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Back to Section One | Back to Arts & Entertainment
posted Friday, August 3 2012 - Volume 40 Issue 31
Movie Reviews
Arts & Entertainment
ALL STORIES
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Total Recall: just forget it
by Sara Michelle Fetters - SGN A&E Writer

TOTAL RECALL
Opens August 3


Douglas Quaid (Colin Farrell) doesn't feel like himself. He's having strange dreams of an escapade involving gunfire, explosions, and a mysterious lithe and sexy woman named Melina (Jessica Biel) who is nothing at all like his sweet and sensitive wife Lori (Kate Beckinsale). Against the advice of his best friend, Harry (Bokeem Woodbine), to put some of these demons to rest the bedraggled factory worker takes a trip to the fake memory implantation clinic Rekall to live out his fantasies. Seems as harmless an idea as any, and for the life of him he can't come up with a reason not to at least check the place out.

Big mistake. Next thing Doug knows he's being hunted by the very wife he thought adored him; saved by the mystery woman who, he was certain, was a figment of his imagination; and discovers he might be the central cog in a planet-wide battle for control between the iron-fisted Chancellor Cohaagen (Bryan Cranston) and the enigmatic rebel messiah Matthias (Bill Nighy). But is it real? Or is this all just a fantasy buried within his subconscious by the folks at Rekall? After all, the fate of the entire Earth can't rest in the hands of a single man.

Or can it?

Len Wiseman's adrenaline-fueled remake of the Paul Verhoeven/Arnold Schwarzenegger favorite Total Recall plays more like a souped-up futuristic version of The Bourne Identity or The Long Kiss Goodnight more than it does anything else. Only the barest bones of Philip K. Dick's original story We Can Remember It For You Wholesale remain, and while there are plenty of gentle nods in the direction of the 1990 flick, the only allusions to Mars here are made in sarcastic jest. No, the man behind the Underworld adventures and Live Free or Die Hard isn't particularly interested in breaking rules, treading new ground, or delivering anything we haven't seen before. He wants to blow stuff up, break a ton of glass, and shoot a whole heck of a lot of guns, and by and large on that front he gleefully succeeds.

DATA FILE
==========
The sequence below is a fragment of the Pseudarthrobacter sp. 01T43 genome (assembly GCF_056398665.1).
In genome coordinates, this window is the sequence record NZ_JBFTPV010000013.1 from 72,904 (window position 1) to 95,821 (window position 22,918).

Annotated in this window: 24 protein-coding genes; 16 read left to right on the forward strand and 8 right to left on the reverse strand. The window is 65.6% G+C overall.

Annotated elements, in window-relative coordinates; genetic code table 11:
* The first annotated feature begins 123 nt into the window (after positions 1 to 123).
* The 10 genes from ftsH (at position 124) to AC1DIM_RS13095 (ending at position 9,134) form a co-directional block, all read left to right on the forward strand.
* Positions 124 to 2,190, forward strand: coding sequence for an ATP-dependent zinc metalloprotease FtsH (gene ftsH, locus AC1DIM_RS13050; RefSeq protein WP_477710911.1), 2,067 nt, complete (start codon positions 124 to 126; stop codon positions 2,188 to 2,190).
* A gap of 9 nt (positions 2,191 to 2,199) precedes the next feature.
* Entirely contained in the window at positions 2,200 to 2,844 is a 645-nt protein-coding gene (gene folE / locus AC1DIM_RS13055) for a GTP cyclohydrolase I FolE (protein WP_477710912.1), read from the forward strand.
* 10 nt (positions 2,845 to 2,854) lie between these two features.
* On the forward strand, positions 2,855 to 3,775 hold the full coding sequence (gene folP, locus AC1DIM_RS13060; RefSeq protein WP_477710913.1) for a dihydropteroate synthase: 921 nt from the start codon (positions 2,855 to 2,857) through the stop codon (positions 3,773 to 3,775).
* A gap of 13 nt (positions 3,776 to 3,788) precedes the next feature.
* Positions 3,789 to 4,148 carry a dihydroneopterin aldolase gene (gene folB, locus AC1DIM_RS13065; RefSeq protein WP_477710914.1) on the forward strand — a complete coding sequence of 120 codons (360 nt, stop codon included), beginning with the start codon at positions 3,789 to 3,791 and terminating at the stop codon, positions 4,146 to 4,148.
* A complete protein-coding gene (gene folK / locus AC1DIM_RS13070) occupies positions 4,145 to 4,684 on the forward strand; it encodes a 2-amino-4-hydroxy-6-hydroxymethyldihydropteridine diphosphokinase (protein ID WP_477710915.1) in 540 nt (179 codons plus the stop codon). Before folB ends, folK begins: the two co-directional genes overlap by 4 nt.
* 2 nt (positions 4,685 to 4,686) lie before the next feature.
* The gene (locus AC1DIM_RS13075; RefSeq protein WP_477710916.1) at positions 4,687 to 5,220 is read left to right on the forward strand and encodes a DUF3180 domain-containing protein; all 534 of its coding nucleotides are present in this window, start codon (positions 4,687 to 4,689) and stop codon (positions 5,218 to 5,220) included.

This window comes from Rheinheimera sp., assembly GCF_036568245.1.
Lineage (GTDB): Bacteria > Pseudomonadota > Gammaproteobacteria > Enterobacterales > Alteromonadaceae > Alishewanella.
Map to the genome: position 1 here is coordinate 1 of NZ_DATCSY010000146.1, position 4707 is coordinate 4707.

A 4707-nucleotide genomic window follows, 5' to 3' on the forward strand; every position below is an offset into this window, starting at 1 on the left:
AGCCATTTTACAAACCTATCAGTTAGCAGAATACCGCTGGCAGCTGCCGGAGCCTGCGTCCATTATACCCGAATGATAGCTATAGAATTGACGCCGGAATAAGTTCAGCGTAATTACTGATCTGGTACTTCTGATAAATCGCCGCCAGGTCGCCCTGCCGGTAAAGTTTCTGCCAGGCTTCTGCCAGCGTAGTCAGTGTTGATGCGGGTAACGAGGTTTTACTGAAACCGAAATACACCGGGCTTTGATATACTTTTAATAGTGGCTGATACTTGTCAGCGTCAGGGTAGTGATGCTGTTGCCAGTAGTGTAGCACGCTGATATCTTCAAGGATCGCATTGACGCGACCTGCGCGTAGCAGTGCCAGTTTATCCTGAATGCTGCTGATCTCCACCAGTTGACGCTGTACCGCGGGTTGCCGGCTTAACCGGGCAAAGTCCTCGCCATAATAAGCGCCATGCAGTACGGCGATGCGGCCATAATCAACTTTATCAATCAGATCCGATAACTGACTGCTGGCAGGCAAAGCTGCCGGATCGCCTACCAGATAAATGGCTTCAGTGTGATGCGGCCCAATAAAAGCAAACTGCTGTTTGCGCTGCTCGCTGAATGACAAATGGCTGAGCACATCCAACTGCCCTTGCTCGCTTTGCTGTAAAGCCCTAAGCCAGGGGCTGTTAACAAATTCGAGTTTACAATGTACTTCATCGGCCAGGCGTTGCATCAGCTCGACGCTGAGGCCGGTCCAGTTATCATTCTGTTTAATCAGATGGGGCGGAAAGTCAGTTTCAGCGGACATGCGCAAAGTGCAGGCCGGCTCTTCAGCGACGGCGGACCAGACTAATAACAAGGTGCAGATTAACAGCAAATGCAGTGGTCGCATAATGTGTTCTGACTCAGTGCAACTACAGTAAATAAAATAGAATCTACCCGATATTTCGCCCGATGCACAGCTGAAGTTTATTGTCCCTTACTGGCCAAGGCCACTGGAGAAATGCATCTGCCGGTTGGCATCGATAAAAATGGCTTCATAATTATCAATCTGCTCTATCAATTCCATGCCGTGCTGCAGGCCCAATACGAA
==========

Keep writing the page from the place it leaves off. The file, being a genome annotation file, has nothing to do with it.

But where is the story? Where is the mystery? Where is the common sense or anything even approaching a decent - let alone good - idea? The film runs almost on autopilot, the plot mechanics beholden to all the heavy artillery and wildly ambitious stunts. Nothing about this movie feels, sounds, or looks organic, and as beautifully realized (from a visual standpoint) as all of it might be, it's all in service to a story not even slightly worthy of the effort.

There are moments, of course, and both Farrell and Beckinsale throw themselves into the chaos with laudable abandon. But the script, by Kurt Wimmer (Salt) and Mark Bomback (Unstoppable), is a total mess, reveling in clichés that were passé back when Schwarzenegger was making Raw Deal and Commando. There is a freeze-dried silliness to everything that's stupefying in its blandness, and not even Cranston or Nighy can help pull this film out of the abyss.

What's truly weird is just how boring all of this is. Wiseman can stage an action sequence as good as anyone, and unlike many of his contemporaries he doesn't over-edit to the point of headache-inducing confusion, but there is something so rudimentary about all of the running, jumping, falling, kicking, and punching - something so tired about all the crashes, booms, and bangs - that the resulting two-hour enterprise has an oddly antiseptic quality, making Total Recall instantly, and ironically, forgettable.


Ai Weiwei documentary nothing to be sorry about
by Sara Michelle Fetters - SGN A&E Writer

AI WEIWEI: NEVER SORRY
Opens August 3


Director Alison Klayman was working as a journalist in Beijing when she met Chinese artist and dissident Ai Weiwei. Over a period of time, she managed to gain something close to his trust, and the charismatic, if reclusive, artist allowed her to film him and his endeavors over a handful of years.